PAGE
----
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Studies show people learn new memory techniques faster, and retain them longer, when the training involves task-specific practice. Memory training techniques definitely have their place in improving memory and well-being. Techniques for memory control and memory enhancement have been well documented.
Absentmindedness - When a person intends to perform one action but unintentionally does another.
Attention - The process of orienting to the world around us and the contents of working memory.
These are not necessarly indications of memory loss but could be signs of stress, work stress or just day dreaming.
Major memory and functioning centers of the brain.
Cerebellum - The bulbic structure at the back of the cortex that is involved in balance and movement and in establishing motoric memories.
Latin for "little brain": the cerebellum—located below and behind the occipital lobe of the cerebral cortex—is composed of two small hemispheres that regulate muscular coordination, voluntary movement, and balance. It also gives us our sense of our own bodies and where they are located in space, called "proprioception." For example, without the cerebellum, we would not recognize how far apart our legs were from each other, or where our limbs were located as they rested. Some theories hold that the cerebellum retains rudimentary memory capacity for reflexes and sequences of motor activity—what we would call "muscle memory," such as those required to ride a bicycle again after years have gone by since the last time one did. The cerebellum is connected to the brain stem via three bundles of nerve fibers called peduncles.
Cerebral cortex - Composed of neuron-dense "gray matter,"the cerebral cortex is often called the cortex or "the brain". The cortext consists of the outer layer of the cerebrum. The brain has a surprisingly large surface area of 230-465 square inches. To fit all that valuable gray matter into our relatively small cranium, the cortex is pleated into folds (gyri) and grooves (sulci). The largest of these folds and grooves serve as dividers, separating the brain into two distinct hemispheres, each with four lobes.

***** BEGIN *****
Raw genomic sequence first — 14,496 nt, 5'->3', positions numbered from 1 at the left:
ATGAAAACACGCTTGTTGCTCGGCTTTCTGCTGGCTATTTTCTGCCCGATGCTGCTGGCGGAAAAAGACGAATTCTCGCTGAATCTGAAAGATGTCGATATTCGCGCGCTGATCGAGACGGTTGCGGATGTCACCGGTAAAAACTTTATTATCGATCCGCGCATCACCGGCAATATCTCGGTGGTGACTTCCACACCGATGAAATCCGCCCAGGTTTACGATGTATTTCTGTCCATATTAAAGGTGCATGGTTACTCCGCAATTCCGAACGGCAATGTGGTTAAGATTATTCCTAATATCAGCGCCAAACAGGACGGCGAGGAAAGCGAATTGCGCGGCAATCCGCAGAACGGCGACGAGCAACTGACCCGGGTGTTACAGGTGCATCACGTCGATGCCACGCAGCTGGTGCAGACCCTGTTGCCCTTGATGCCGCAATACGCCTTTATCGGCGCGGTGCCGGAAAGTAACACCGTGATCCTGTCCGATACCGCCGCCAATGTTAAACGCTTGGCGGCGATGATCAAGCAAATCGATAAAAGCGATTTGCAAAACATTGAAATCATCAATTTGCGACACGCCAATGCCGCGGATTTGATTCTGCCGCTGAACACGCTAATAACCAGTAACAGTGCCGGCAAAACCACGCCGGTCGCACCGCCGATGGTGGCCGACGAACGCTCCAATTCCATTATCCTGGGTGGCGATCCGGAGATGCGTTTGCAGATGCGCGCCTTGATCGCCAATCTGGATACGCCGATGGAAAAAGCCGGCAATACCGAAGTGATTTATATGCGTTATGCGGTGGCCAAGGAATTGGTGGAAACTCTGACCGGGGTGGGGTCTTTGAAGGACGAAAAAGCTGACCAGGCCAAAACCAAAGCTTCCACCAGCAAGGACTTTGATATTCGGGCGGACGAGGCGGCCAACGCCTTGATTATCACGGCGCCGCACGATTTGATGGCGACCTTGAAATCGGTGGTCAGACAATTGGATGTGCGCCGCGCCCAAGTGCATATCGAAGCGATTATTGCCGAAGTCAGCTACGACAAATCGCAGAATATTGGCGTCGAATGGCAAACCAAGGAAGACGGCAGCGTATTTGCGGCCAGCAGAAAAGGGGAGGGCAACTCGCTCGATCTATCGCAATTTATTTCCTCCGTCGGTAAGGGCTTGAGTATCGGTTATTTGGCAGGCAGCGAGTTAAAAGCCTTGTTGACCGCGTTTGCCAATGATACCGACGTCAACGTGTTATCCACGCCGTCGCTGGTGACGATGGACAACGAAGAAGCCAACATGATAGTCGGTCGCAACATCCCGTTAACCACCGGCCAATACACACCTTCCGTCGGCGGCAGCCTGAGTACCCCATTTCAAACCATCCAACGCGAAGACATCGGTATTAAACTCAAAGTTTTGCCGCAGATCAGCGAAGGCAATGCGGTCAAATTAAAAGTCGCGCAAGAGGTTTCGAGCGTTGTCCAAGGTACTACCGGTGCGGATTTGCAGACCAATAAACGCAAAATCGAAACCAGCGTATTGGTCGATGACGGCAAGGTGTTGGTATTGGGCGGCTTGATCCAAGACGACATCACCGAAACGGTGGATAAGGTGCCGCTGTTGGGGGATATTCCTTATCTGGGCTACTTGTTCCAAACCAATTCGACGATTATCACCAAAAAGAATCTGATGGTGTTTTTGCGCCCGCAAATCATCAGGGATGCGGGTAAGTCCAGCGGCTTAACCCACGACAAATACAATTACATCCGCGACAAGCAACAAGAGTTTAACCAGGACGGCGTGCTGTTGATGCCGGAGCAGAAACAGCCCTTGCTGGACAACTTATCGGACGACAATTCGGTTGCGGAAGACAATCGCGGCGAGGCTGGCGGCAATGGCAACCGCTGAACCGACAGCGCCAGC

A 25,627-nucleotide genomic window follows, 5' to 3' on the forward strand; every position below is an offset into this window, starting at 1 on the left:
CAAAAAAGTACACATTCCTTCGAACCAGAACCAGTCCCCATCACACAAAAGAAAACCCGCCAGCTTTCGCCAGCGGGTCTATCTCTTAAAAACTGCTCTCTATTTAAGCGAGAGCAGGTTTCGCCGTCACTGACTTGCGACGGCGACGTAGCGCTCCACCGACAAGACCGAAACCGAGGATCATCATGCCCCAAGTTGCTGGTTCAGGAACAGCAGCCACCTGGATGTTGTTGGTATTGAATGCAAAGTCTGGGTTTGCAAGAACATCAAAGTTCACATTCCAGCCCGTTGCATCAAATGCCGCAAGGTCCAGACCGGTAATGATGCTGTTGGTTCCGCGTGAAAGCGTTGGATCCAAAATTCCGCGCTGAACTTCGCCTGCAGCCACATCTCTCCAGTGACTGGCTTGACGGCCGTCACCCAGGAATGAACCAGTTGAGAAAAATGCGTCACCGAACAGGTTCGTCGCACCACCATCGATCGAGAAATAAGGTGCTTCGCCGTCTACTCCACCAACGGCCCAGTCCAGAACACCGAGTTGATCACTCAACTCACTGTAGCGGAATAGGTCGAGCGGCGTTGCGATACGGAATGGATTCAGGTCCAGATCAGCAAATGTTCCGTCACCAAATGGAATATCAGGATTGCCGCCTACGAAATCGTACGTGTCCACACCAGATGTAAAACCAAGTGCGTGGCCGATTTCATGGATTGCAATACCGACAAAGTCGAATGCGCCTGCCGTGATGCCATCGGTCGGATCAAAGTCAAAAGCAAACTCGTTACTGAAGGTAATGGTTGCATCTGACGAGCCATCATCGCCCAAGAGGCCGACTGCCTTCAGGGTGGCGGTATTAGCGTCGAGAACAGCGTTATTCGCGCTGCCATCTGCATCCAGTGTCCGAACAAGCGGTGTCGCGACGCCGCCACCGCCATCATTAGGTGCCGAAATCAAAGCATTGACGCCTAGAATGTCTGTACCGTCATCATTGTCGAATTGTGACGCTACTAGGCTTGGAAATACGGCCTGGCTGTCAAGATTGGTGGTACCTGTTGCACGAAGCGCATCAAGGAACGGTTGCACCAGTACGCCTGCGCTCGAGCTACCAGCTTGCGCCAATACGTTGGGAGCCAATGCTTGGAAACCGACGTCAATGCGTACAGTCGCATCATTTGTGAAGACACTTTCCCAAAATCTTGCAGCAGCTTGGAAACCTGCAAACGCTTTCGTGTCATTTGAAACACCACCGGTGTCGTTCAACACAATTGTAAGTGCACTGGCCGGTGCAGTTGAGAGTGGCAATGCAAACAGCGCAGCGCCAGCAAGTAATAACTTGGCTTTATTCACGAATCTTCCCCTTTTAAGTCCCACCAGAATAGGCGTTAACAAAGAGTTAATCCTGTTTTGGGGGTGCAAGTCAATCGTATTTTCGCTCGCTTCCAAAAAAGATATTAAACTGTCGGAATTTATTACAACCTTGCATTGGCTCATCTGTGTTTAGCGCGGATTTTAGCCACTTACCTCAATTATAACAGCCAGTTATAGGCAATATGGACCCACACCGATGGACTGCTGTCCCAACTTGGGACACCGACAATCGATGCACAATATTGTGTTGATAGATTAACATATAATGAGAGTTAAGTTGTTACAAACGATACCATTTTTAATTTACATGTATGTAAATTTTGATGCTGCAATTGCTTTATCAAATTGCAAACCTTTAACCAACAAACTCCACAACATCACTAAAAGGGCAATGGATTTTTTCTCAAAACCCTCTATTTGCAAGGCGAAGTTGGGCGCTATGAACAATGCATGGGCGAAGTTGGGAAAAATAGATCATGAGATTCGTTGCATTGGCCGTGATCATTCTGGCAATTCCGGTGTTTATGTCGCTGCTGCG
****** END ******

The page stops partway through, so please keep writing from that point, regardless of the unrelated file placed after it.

The cerebral cortex, is responsible for all higher thought processes. It manages and integrates information from all of our sensory organs, initiates movement and more complex actions, controls emotions, warehouses our memories, and gives us the ability to plan and think abstractly.
Cerebrum - The uppermost portion of the forebrain is called the cerebrum. It is the "thinking" center of the brain. It is often regarded as the "brain."
Memory loss is something that affects us all from time to time, particularly during stressful or hectic periods. However, if you feel like you're constantly struggling to recall people's names or find yourself coming back from the shops having forgotten the very thing you went out to get, this can soon become extremely frustrating and distressing. Doctors normally put this kind of forgetfulness down to a normal part of the ageing process and there's even a medical name for it - "age-related cognitive decline", or ARCD.
While we may not have a definitive answer to your particular memory loss problem there are things each of us can do to make sure that improved memory and memory loss are studies that indicate we have some control over memory loss and or memory control.
Studies also show that fish oil containg DHA and DHL are possibly responsible for protecting the brain from diseases such as Alzheimer's. Alzheimer's disease - A disorder that typically leads to an obvious loss in short-term memory and long-term memory. This disease, can work slowly over a long period of time to strip one of proper brain functions.
Studies on Improving Brain Function